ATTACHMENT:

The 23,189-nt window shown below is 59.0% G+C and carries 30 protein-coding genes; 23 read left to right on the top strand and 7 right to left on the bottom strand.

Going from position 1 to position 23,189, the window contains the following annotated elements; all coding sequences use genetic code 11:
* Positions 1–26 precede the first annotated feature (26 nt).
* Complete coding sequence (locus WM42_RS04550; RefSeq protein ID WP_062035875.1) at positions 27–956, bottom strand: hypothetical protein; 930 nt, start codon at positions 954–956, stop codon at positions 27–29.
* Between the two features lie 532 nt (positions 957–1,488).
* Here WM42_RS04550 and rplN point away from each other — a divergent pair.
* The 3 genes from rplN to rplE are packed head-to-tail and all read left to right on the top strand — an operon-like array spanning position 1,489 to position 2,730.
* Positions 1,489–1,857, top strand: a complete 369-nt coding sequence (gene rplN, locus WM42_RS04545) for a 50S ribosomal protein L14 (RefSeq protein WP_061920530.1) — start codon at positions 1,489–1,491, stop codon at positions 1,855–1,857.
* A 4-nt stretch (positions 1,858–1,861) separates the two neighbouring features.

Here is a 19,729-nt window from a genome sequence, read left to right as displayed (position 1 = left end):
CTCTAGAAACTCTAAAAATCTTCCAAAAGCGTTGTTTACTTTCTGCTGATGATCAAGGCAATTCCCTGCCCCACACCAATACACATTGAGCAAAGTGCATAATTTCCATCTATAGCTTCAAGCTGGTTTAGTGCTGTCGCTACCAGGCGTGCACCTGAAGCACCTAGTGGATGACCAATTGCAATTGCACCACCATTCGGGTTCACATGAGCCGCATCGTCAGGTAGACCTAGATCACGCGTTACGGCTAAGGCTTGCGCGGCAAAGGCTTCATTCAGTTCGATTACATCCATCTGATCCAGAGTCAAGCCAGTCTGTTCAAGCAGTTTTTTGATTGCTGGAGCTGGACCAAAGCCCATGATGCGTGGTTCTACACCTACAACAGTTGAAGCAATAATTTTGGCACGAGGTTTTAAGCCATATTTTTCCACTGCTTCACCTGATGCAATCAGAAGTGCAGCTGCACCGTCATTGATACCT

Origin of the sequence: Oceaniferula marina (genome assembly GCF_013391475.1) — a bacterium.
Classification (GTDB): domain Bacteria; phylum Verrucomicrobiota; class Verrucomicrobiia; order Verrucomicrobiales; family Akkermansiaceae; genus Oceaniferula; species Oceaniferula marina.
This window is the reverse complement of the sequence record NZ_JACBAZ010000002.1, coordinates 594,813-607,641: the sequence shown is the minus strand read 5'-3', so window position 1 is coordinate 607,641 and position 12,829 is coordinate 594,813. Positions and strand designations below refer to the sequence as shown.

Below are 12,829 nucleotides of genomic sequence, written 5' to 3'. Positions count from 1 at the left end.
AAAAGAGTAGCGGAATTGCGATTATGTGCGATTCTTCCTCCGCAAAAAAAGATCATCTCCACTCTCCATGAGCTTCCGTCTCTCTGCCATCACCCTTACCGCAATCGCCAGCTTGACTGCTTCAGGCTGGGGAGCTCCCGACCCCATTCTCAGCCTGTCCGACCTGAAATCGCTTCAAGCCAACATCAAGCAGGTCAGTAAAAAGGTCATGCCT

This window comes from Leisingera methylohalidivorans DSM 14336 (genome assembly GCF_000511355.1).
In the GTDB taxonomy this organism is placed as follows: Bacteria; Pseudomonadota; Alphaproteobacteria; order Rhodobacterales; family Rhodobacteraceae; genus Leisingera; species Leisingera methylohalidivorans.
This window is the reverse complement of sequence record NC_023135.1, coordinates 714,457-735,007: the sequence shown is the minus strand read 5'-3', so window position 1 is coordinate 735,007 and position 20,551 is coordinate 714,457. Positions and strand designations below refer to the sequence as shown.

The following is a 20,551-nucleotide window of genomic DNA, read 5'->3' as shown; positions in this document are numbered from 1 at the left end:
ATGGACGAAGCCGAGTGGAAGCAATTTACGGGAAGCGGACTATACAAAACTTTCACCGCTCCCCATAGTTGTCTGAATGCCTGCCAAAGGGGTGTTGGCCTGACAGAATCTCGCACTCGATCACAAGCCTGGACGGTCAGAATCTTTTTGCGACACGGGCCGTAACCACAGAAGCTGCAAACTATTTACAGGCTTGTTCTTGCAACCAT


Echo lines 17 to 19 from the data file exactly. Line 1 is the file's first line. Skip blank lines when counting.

This window comes from Leisingera methylohalidivorans DSM 14336 (genome assembly GCF_000511355.1).
In the GTDB taxonomy this organism is placed as follows: Bacteria; Pseudomonadota; Alphaproteobacteria; order Rhodobacterales; family Rhodobacteraceae; genus Leisingera; species Leisingera methylohalidivorans.
This window is the reverse complement of sequence record NC_023135.1, coordinates 714,457-735,007: the sequence shown is the minus strand read 5'-3', so window position 1 is coordinate 735,007 and position 20,551 is coordinate 714,457. Positions and strand designations below refer to the sequence as shown.